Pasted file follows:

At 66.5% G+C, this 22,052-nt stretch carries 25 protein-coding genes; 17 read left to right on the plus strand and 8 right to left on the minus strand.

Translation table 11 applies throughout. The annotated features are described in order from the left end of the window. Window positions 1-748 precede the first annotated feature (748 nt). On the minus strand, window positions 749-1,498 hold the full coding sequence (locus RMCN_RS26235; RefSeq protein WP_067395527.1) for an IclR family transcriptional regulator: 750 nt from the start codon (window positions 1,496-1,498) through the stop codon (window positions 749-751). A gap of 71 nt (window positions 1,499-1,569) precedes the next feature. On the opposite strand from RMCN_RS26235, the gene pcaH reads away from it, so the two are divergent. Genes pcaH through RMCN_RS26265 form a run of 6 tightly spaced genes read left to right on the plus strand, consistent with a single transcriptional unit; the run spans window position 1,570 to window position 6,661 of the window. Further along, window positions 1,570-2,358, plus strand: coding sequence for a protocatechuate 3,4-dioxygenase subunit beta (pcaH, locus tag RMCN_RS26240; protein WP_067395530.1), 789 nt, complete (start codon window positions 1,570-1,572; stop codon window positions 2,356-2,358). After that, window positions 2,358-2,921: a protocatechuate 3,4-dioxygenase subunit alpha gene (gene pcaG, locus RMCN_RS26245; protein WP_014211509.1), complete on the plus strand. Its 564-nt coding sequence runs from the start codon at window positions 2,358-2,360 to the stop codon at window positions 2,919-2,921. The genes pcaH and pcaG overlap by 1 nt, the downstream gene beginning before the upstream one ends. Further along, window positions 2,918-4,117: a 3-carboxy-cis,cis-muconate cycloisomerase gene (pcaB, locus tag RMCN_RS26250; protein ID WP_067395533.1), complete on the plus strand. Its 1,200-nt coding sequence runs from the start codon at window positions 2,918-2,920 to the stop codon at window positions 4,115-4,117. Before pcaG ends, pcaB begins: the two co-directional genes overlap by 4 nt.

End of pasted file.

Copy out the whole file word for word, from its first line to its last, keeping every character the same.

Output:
At 66.5% G+C, this 22,052-nt stretch carries 25 protein-coding genes; 17 read left to right on the plus strand and 8 right to left on the minus strand.

Translation table 11 applies throughout. The annotated features are described in order from the left end of the window. Window positions 1-748 precede the first annotated feature (748 nt). On the minus strand, window positions 749-1,498 hold the full coding sequence (locus RMCN_RS26235; RefSeq protein WP_067395527.1) for an IclR family transcriptional regulator: 750 nt from the start codon (window positions 1,496-1,498) through the stop codon (window positions 749-751). A gap of 71 nt (window positions 1,499-1,569) precedes the next feature. On the opposite strand from RMCN_RS26235, the gene pcaH reads away from it, so the two are divergent. Genes pcaH through RMCN_RS26265 form a run of 6 tightly spaced genes read left to right on the plus strand, consistent with a single transcriptional unit; the run spans window position 1,570 to window position 6,661 of the window. Further along, window positions 1,570-2,358, plus strand: coding sequence for a protocatechuate 3,4-dioxygenase subunit beta (pcaH, locus tag RMCN_RS26240; protein WP_067395530.1), 789 nt, complete (start codon window positions 1,570-1,572; stop codon window positions 2,356-2,358). After that, window positions 2,358-2,921: a protocatechuate 3,4-dioxygenase subunit alpha gene (gene pcaG, locus RMCN_RS26245; protein WP_014211509.1), complete on the plus strand. Its 564-nt coding sequence runs from the start codon at window positions 2,358-2,360 to the stop codon at window positions 2,919-2,921. The genes pcaH and pcaG overlap by 1 nt, the downstream gene beginning before the upstream one ends. Further along, window positions 2,918-4,117: a 3-carboxy-cis,cis-muconate cycloisomerase gene (pcaB, locus tag RMCN_RS26250; protein ID WP_067395533.1), complete on the plus strand. Its 1,200-nt coding sequence runs from the start codon at window positions 2,918-2,920 to the stop codon at window positions 4,115-4,117. Before pcaG ends, pcaB begins: the two co-directional genes overlap by 4 nt.